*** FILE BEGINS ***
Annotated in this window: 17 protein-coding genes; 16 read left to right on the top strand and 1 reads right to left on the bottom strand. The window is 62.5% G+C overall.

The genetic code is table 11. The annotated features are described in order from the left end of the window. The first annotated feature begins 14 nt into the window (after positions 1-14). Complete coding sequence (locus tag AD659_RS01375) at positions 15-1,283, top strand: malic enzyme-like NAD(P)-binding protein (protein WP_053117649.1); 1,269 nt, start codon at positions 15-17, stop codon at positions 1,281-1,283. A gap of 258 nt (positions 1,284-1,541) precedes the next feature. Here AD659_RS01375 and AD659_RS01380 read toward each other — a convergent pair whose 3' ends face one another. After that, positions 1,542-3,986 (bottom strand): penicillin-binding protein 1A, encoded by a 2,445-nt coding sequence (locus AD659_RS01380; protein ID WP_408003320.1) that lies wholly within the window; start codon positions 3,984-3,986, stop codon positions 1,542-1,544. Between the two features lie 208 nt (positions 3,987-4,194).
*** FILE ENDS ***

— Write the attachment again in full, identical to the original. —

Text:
Annotated in this window: 17 protein-coding genes; 16 read left to right on the top strand and 1 reads right to left on the bottom strand. The window is 62.5% G+C overall.

The genetic code is table 11. The annotated features are described in order from the left end of the window. The first annotated feature begins 14 nt into the window (after positions 1-14). Complete coding sequence (locus tag AD659_RS01375) at positions 15-1,283, top strand: malic enzyme-like NAD(P)-binding protein (protein WP_053117649.1); 1,269 nt, start codon at positions 15-17, stop codon at positions 1,281-1,283. A gap of 258 nt (positions 1,284-1,541) precedes the next feature. Here AD659_RS01375 and AD659_RS01380 read toward each other — a convergent pair whose 3' ends face one another. After that, positions 1,542-3,986 (bottom strand): penicillin-binding protein 1A, encoded by a 2,445-nt coding sequence (locus AD659_RS01380; protein ID WP_408003320.1) that lies wholly within the window; start codon positions 3,984-3,986, stop codon positions 1,542-1,544. Between the two features lie 208 nt (positions 3,987-4,194).